That most stalwart of all the feva stalwarts, the Great Mandavi, introduced a wholly new routine for the delectation of his loyal and fervent audience of mostly under twelves, their parents, grandparents and those just hanging around in Knaresborough Market Place waiting for his shows. 

The new routine, he said, was one of the trickiest every attempted in the many years of the Festival. It involved the juggling of a chocolate biscuit from the forehead down to the mouth, with hands clasped behind his back.

The Great Mandavi is obviously an expert at this and did the trick almost first time (first time he actually hit the biscuit too hard on to his head and broke it. Luckily, he had another).

He then invited the scores of children who turned out for his three free shows to try it for themselves. Plenty did and a couple found success. The secret is to place the biscuit on the forehead chocolate side down. Some of the younger ones just ate the biscuit straight off and didn’t bother with the trick.

It all added up to another hilarious stint at feva by one of the Festival’s best loved entertainers.

 Nigel Perry

The Conjurors, Saturday 19 August, Frazer Theatre

On first meeting the members of the Harrogate Society of Magicians I was somewhat taken aback. I must have nursed certain mental images of what a magician might look like – a hat, a cape, a cane, a waxed moustache, a grandiose manner – but this diverse bunch of easy-going chaps smashed the stereotype in an instant. Out of costume, they could pass for Muggles on any crowded shopping street. But on stage – suited and booted, illuminated and wired for sound – you quickly sensed a connection to a centuries-old tradition.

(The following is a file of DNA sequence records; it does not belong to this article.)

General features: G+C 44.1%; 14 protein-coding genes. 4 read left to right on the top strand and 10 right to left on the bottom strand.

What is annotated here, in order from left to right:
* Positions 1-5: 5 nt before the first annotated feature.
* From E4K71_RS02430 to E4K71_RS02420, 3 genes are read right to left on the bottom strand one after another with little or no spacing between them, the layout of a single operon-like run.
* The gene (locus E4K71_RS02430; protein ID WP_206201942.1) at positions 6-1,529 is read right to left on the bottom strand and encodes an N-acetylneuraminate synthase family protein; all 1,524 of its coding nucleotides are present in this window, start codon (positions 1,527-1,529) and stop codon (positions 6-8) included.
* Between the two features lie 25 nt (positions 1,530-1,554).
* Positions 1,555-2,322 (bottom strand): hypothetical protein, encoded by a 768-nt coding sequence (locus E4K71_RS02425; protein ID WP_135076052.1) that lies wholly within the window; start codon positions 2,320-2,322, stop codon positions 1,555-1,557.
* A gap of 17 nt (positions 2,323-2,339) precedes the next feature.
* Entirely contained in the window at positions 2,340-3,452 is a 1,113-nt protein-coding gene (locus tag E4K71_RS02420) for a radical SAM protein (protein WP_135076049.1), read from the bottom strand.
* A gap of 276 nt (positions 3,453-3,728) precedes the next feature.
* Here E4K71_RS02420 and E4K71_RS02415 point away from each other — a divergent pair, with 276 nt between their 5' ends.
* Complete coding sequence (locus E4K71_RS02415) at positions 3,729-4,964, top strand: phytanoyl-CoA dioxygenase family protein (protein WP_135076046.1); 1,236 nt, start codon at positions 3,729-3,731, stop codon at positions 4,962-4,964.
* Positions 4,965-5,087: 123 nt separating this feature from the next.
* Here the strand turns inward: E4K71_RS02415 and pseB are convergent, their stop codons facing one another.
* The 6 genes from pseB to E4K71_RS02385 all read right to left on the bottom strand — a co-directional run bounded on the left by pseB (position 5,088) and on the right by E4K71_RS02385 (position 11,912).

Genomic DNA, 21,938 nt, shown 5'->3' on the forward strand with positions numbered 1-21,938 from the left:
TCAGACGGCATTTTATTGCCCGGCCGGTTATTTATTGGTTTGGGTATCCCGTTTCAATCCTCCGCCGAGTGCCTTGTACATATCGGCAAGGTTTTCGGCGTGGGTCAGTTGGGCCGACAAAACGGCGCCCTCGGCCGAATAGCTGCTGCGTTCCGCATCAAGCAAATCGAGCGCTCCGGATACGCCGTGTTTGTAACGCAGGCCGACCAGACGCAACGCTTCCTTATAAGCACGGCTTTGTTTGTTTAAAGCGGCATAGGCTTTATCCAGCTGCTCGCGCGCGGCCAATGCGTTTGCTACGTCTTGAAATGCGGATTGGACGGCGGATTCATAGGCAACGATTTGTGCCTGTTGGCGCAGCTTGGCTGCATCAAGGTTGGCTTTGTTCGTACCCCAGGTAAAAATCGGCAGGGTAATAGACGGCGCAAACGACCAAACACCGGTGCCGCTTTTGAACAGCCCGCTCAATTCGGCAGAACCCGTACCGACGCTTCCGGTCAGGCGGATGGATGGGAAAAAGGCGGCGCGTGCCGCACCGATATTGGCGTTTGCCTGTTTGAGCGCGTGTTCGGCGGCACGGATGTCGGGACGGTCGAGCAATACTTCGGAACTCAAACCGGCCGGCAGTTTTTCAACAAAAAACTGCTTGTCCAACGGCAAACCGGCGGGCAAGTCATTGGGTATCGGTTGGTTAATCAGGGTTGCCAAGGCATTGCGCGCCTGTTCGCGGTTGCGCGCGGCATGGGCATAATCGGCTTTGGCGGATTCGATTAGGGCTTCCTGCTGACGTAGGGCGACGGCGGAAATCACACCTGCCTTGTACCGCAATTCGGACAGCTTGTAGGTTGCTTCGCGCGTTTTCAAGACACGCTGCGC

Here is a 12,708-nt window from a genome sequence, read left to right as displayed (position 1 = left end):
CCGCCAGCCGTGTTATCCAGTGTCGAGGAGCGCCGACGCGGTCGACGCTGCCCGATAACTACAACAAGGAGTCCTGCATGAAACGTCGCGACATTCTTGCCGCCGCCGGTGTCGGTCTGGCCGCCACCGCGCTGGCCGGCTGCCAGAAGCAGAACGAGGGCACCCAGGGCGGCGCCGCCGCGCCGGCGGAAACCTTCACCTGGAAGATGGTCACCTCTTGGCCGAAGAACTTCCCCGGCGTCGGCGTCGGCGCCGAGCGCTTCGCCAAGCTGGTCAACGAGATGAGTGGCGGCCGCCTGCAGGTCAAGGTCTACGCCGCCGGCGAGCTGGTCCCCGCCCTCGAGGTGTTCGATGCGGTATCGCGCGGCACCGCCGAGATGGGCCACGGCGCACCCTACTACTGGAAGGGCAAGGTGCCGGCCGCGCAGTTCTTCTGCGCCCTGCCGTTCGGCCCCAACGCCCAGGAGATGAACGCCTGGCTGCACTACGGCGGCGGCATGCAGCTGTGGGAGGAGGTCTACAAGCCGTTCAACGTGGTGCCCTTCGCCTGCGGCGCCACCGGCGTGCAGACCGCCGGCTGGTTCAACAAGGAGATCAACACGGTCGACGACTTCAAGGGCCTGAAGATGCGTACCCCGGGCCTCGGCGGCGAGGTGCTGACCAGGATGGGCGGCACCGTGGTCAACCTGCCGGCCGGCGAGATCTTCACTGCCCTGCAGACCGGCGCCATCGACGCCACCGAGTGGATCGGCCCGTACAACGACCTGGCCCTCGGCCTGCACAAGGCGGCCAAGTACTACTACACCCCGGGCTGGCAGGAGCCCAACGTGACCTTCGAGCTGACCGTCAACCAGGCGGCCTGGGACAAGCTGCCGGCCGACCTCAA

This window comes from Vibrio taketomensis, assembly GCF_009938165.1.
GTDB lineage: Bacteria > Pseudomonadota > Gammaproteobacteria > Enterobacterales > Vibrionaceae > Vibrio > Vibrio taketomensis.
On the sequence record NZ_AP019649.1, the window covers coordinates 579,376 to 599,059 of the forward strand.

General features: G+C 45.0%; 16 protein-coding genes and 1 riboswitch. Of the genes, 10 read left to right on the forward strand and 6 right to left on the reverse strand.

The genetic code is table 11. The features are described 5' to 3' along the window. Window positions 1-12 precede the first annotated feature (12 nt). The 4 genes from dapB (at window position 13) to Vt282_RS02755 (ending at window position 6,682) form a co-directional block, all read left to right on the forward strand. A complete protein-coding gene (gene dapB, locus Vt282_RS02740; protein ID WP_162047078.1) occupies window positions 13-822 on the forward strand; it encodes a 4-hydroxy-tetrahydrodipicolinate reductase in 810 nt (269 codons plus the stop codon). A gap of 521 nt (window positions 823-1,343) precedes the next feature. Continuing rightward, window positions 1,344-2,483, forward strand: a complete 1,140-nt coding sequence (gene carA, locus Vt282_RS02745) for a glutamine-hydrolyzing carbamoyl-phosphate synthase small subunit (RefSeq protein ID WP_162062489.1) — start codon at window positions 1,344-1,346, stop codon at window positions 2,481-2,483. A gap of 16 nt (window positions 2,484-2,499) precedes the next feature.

This was the society’s second consecutive year at feva, following a 2016 show that came close to selling out. Now promoted to a Saturday night slot, and doubtless aided by word of mouth from last year’s appreciative crowd, they filled the Frazer to capacity.

There were eight of them this year. The youngest was Nat, a dapper escapologist with a nice line in wry quips, who yanked himself free from duct tape and a straitjacket, while somehow spiriting a lost playing card into a can of Coke. The oldest was David, whose prop-based parlour tricks felt beamed from one of David Lynch’s eerier dreamscapes.